Some of you may not know what a vector file is or what they are used for. In the world of design, and print, vector files make all the difference. Don’t worry, we will explain what they are and the power they have.
Usually vector files come in EPS format, but they can also be stored as PDF, PSD, and AI files. Vector files, unlike raster files (JPGs, PNGs, GIFs), are made up of many individual, scalable objects defined by mathematical equations rather than pixels, thus producing the highest quality image possible. You care about quality right?
A common misconception is that any image, regardless of format, can be enlarged, printed, and still look amazing. This misconception, however, does hold true for vector files. Why? As mentioned before vector-based images are created by using mathematical equations to define the shapes and points of the image. When you take the vector file and increase its size, the equation is recalculated accordingly.
As a result the image, even with the increase in size, does not lose any data or detail. Resolution will never be an issue with vector files either. (If you want to learn more about file resolution check out our blog Understanding File Resolution) This is also the case in the reserve scenario. Say you have a logo that you want to put on a business card. The vector logo can be reduced and not lose quality. Vector files are scalable without jeopardizing image quality, unlike bitmap/raster files.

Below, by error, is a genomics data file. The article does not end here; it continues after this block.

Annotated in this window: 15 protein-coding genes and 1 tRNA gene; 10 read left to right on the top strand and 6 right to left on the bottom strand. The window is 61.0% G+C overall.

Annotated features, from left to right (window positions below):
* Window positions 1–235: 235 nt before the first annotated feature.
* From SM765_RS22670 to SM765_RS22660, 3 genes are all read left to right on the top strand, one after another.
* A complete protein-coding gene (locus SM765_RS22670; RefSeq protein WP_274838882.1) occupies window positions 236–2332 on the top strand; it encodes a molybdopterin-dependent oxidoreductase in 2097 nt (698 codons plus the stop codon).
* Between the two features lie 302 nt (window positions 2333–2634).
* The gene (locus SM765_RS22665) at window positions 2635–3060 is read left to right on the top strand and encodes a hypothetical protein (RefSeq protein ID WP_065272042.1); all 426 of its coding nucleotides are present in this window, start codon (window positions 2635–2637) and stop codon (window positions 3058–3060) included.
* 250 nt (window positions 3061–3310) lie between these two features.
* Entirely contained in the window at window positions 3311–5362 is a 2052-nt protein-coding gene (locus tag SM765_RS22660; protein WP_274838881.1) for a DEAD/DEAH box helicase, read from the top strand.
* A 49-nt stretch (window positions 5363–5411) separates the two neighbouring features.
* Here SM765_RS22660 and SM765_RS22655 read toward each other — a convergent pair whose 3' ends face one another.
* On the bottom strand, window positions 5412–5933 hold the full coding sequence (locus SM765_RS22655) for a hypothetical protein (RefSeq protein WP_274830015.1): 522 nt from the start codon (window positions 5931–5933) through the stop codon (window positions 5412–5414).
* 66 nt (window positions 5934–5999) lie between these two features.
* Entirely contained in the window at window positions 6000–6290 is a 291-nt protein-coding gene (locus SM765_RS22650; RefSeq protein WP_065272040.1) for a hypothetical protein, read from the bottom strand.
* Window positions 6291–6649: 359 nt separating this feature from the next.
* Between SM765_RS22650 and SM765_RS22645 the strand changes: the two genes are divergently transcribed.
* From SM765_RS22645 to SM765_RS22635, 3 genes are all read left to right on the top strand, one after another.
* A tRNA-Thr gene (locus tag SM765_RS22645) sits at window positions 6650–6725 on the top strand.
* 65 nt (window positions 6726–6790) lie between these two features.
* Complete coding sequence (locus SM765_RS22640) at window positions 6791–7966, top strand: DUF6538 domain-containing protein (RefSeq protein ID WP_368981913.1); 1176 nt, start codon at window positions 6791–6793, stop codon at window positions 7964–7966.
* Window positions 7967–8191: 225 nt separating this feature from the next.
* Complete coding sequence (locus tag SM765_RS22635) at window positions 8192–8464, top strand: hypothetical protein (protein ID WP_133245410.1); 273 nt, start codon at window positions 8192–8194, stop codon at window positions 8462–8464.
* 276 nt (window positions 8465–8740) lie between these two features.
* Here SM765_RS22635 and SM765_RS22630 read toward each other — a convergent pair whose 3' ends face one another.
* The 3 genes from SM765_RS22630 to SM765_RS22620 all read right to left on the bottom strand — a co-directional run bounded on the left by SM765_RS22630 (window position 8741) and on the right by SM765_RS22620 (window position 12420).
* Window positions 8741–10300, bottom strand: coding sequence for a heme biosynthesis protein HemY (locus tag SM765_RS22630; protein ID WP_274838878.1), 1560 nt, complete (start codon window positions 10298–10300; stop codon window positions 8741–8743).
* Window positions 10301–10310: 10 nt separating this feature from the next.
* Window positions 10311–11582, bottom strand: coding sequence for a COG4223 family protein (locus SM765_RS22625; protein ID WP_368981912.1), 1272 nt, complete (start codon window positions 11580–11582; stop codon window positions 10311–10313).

Bitmap and raster files, like JPGs and GIFs, are typically found on the Web or are photos take with a digital camera. They are made up of grid of pixels or dots, that when enlarged do not scale to the desired size well. Instead the “dots” that once were unnoticeable can now be seen on a larger scale. When raster graphics are blown up, it will look blocky, or “pixelated” whereas the edges of a vector file remain smooth and clean.
So why else should vector files be used? Take a look at the other benefits of vector files.
1. Vector graphics look great in print, clean and precise lines
2. It is easier to re-edit vector files as its components can be individually manipulated
3. Ability to separate image from the background and pull apart elements
4. Certain attributes can be edited like color, outline, and fill
5. Vector images can be scaled to fit a billboard and won’t lose quality
6. They have smaller file sizes that are easier to transfer and if used in the web, are easier to load
7. Images can be created in outlines so the font never loads differently
8. Great for animation and presentations, clean and precise lines
If you liked this blog you might also be interested in reading: Understanding File Resolution and Its Importance in Print